101The second thing you need to know how to prepare—perfectly cooked hard-boiled eggs.  This is part of basic cooking knowledge.  You want beautiful, bright yellow yolks with no dark, green rings around them.  This is a perfectly cooked egg yolk.  This is how you do it.  First, let’s talk eggs.  There are a few truths.  Fresh eggs don’t tend to peel as well as slightly older eggs.  I’m not talking months old here, okay?  But eggs that are a week or two from the hen house will peel much easier than the one’s you pick this morning that are still warm from the chicken.  You have chickens in your back yards, don’t you?  I don’t, but I know people who do and they are kind enough to keep me supplied with eggs.  These eggs shown here, are from my local supermarket, so generally this is a moot point, because it takes several weeks for most eggs to reach the supermarket shelves in the first place.  But just be aware.

056Eggs that are fresh will sink in the water, but eggs that are older will float, one end up, like in this picture…see the three on the right?  The water looks dark here, because this is the water in which I boiled the potatoes for the potato salad.  I used Option II for these eggs.

After the timer went off, and I would encourage you to use a timer for either of the options given, I drained the eggs, 060placed them in a bowl with ice and ran cold water over them until the were covered by about an inch.  064After a couple of minutes, I took the back of a teaspoon and gently rapped on them until they were entirely cracked, then returned them to the ice water to continue to cool completely.  You want them to be completely cooled before you peel them.  That takes about 15-30 minutes.  I usually gently roll the egg between my palms to loosen the shells.  Some people swear by peeling them under cold, running water.  Use whatever method works best for you.

066Here are the peeled eggs.  What happened to the one on the right?  That’s one of the old egg…remember the three floaters?  This is one of them.  I know, I know…I said you should use old eggs…bear with me here.  I left those 3 eggs sit on the counter for a week.  The way I understand it, since eggshells are air permeable, there’s been a bit of evaporation, causing this dimple.  These eggs are completely edible, were incredibly easy to peel, but won’t look great if you’re using them for deviled eggs.  In potato, egg or tuna salad, it won’t matter and peeling will be so very easy.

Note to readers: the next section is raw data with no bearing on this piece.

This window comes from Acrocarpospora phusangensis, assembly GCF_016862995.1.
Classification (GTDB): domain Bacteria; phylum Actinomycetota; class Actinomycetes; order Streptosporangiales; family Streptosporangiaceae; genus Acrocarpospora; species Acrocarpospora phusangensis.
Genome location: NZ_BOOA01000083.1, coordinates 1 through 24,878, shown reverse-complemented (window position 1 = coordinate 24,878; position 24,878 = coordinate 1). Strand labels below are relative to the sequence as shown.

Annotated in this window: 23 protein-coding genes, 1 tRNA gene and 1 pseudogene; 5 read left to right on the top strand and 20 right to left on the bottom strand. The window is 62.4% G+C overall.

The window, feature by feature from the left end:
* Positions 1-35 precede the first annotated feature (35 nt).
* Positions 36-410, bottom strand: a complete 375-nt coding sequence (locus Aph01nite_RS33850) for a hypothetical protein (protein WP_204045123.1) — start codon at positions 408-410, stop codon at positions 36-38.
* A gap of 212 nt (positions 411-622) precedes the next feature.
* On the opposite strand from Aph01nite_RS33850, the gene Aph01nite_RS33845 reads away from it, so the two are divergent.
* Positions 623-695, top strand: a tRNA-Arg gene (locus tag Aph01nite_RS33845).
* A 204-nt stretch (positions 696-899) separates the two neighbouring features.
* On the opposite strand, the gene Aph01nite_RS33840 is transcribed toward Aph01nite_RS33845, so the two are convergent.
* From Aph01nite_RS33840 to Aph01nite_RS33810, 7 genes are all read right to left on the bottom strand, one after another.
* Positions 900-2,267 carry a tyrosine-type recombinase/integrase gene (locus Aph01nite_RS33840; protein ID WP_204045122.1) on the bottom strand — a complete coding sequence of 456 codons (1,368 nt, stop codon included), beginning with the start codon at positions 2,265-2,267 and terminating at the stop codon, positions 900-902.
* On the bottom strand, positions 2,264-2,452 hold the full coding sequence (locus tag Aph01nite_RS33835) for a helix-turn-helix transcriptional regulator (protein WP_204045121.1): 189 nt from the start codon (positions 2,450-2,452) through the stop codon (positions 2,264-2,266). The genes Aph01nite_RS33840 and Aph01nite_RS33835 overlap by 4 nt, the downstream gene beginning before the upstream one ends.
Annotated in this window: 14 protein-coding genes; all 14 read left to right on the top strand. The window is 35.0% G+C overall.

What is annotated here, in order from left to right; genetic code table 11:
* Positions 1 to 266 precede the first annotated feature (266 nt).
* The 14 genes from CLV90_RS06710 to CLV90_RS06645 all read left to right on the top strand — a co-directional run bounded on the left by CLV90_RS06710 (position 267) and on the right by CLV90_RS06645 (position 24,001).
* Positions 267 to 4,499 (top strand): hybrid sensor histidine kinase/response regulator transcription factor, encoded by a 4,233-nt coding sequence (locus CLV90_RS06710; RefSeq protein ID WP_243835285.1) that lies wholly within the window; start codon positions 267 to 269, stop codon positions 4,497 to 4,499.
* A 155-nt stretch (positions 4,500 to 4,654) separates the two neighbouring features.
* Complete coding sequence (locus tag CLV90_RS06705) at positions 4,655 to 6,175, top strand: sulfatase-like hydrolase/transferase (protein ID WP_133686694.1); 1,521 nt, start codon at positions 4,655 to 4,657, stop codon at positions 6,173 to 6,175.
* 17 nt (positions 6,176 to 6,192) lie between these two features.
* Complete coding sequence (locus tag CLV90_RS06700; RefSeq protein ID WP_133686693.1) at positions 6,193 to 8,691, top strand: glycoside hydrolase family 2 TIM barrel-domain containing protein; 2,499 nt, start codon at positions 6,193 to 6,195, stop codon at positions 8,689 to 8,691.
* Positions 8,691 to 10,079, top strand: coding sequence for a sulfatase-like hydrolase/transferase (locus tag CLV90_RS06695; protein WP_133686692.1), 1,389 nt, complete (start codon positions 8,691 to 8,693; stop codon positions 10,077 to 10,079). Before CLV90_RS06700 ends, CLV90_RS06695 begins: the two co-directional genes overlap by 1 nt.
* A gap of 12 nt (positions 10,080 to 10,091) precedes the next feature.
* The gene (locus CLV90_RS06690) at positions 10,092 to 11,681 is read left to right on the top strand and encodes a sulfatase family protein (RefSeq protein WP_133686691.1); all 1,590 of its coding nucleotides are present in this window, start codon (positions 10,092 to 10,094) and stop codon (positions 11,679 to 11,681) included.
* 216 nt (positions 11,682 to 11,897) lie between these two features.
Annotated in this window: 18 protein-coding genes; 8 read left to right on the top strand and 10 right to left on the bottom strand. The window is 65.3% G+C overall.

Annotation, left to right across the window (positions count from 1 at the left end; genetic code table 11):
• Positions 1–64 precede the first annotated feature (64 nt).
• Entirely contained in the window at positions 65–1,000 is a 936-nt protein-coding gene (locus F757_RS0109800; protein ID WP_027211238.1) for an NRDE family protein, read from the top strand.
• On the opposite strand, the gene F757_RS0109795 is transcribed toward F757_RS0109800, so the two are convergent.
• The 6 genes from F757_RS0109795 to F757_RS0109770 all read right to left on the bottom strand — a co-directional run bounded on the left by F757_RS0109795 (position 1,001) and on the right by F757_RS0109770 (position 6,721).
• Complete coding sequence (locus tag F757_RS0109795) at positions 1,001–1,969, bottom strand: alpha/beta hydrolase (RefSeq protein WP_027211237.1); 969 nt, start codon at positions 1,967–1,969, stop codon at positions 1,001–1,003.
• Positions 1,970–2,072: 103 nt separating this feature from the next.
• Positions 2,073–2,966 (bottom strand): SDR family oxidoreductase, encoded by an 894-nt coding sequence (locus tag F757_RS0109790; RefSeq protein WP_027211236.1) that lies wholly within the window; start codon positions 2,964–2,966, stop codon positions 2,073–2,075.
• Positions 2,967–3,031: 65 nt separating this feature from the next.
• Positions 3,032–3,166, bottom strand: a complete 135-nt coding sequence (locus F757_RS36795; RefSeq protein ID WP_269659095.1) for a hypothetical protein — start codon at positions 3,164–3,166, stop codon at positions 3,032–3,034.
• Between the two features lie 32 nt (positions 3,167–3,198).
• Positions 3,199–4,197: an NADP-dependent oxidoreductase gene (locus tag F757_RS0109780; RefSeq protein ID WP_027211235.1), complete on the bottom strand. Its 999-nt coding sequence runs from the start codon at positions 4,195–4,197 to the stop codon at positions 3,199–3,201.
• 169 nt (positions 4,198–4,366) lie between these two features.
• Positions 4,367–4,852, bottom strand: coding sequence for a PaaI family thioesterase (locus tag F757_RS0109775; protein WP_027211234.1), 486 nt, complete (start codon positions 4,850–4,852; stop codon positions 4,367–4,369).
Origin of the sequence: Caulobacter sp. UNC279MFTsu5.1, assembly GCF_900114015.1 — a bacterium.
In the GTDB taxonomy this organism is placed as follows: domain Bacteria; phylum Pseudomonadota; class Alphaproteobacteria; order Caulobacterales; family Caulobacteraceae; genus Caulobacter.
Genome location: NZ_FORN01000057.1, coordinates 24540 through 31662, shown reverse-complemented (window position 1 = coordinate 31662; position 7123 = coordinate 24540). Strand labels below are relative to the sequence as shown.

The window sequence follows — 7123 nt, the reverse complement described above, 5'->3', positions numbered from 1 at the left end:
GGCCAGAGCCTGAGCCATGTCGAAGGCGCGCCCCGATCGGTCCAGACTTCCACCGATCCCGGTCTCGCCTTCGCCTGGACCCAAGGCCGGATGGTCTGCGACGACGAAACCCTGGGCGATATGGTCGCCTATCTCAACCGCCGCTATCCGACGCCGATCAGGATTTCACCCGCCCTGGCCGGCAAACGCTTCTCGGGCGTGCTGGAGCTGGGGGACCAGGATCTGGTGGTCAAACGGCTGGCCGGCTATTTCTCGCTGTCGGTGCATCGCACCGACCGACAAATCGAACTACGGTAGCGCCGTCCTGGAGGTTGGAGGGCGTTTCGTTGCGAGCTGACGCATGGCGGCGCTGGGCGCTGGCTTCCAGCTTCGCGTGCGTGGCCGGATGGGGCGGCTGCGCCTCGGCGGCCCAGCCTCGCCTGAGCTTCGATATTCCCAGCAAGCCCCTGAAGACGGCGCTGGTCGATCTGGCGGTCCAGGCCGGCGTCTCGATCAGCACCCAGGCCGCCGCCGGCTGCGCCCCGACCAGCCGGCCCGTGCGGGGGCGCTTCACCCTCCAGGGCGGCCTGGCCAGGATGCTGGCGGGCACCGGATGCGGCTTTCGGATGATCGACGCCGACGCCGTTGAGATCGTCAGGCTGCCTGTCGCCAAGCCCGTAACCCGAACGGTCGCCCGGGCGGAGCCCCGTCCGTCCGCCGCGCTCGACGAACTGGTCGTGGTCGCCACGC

Either of these options work, but I still prefer the second, as I think the eggs peel better when added to hot water, rather than cold.

Option I—Place your eggs (at least 6-8) in a saucepan; cover with water by 1 inch. Bring to a boil over medium-high heat.  Remove the pan from the heat, cover and set aside 8 to 10 minutes. Drain.  Plunge the eggs into ice water, cool for a couple of minutes, then rap with the bowl of a spoon to crack them, return them to the ice water to cool completely, about 15-30 minutes.  Peel and use as desired.

Option II—Bring the water (at least 5 or 6 cups–you want the eggs covered by at least 1 inch of water) to a boil, add 1 cup cold tap water, then add at least 6-8 eggs.  You may as well cook that many, as you can add them to all sorts of things, eat them as is, or use as a garnish.  I use a spoon to lower the eggs into the water.  Return to the boil, lower the heat and continue to cook, uncovered for 6-10 minutes.  The time depends on whether the eggs were in the fridge of not and the size of the eggs.  Immediately, drain the eggs and plunge them into ice water.  After about 2 minutes, when you can handle them, use the back of a spoon and gently rap them, cracking them thoroughly.  As you do this, put them back in the ice water to cool completely, at least 15-30 minutes.  Peel and use as desired.

008These are some guinea hen eggs I was gifted.  They are lovely and cute and the perfect size for cocktail deviled eggs.  I’ve placed them next to a jumbo-sized chicken egg.   The jumbo egg took 10 minutes to boil (Option II) and the guinea hen eggs took 6 minutes to boil.  016They both had lovely, bright yellow yolks, that were just ever-so slightly soft in the center.  If that’s not your preference, boil for an additional minute.

027Clearly, when boiling eggs, size does indeed matter!  And that’s all The Goddess wrote…wasn’t that eggsciting?  Sorry….